1. The Source
Sun provides free energy every day. Light from the sun hits solar panels with photons (particles of sunlight) and create energy.
2. Solar Panels
Solar panels absorb light (reflected and diffused, as well as direct) and convert photons into electrons of Direct Current (DC) electricity using a semi conducting substance, usually silicon. There are three (3) types of PV solar panels – monocrystalline silicon cells, polycrystalline cells or amorphous silicon cells. Your annual energy usage determines how many panels need to be provided.
The DC power accumulated from solar panels is sent to an inverter, where it is converted into Alternating Current (AC) power so that the electricity is compatible with household appliances.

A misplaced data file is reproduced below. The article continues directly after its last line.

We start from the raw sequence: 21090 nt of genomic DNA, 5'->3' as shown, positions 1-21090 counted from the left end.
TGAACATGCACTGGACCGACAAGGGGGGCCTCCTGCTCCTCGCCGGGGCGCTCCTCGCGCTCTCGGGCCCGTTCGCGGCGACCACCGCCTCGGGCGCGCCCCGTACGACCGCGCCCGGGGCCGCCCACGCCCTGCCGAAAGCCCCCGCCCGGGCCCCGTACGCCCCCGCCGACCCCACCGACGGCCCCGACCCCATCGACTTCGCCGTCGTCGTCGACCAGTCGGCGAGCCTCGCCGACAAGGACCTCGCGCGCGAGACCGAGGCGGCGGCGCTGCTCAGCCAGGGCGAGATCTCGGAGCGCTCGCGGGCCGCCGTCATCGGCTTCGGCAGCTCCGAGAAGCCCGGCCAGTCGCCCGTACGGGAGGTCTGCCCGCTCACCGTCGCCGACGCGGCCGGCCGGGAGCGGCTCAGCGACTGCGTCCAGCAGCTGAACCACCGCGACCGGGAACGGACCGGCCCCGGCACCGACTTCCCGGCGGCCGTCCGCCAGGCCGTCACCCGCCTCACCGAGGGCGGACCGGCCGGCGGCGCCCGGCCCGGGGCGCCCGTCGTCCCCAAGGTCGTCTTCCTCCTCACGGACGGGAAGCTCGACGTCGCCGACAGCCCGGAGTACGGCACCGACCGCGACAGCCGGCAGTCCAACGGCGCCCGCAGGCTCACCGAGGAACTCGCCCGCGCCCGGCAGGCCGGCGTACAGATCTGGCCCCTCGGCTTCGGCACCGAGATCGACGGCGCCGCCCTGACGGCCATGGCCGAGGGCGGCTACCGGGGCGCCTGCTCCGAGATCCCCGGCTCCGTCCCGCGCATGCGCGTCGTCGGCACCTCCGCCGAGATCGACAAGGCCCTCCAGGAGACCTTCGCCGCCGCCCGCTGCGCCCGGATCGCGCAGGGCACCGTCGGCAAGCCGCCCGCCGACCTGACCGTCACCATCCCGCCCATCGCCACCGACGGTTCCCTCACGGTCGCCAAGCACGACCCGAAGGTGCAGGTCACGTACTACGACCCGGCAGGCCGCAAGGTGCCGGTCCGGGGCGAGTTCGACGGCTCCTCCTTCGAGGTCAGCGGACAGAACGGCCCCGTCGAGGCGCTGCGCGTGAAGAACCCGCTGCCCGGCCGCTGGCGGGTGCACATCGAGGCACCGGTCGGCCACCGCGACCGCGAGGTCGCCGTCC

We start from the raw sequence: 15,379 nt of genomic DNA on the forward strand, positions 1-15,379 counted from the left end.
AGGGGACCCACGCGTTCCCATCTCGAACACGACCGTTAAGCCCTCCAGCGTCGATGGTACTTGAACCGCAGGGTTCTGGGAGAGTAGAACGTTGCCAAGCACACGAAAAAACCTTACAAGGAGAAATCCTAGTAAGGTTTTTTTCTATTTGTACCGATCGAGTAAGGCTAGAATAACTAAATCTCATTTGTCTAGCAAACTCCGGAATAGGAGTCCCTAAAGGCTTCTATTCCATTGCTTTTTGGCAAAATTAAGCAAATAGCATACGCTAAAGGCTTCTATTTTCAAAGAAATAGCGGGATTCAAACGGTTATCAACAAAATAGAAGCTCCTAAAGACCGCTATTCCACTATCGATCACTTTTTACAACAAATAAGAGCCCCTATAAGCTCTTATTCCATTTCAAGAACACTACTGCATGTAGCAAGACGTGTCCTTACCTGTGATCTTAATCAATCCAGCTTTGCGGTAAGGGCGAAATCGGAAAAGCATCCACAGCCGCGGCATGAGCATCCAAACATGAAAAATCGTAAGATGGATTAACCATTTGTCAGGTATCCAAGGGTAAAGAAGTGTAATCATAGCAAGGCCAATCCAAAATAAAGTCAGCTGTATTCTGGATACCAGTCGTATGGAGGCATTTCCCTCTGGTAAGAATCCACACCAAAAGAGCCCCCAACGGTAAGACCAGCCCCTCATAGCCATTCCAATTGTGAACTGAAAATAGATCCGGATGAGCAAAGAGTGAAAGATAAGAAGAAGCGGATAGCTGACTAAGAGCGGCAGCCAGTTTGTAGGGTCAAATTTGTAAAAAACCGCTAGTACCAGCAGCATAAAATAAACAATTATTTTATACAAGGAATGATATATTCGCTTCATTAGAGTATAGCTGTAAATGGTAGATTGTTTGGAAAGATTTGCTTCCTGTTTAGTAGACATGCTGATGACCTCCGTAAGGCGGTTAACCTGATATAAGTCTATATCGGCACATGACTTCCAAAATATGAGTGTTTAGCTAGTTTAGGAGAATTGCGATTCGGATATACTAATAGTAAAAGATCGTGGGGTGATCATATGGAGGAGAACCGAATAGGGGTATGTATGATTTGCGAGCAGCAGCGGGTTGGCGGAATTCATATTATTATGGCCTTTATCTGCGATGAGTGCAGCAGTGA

4. Net Meter
The net meter replaces the utility meter and records the net amount of energy generated through the PV Solar system. When you are generating more electricity than you are using the overage power is sent onto the grid, spinning your meter backwards and accumulating credits with the utility company. This helps to offset the cost of your electricity usage at night or on cloudy days when your system is not producing electricity, saving you money!
5. Electrical Panel
The electrical panel often called a breaker box receives AC power from the inverter. This AC power is now ready to be utilized in your home.
6. Excess AC energy
With net metering over produce / unused solar electricity is sent back into the grid for credits and it can be used by someone else. You will be paid for the surplus electricity exported to the grid.
7. Electricity sent from utility
Your home remains connected to the utility grid to supply you with electricity. When you need more power than your solar system produces or when you are not producing solar power at night your credits are utilized and electricity flows back from the grid into your home.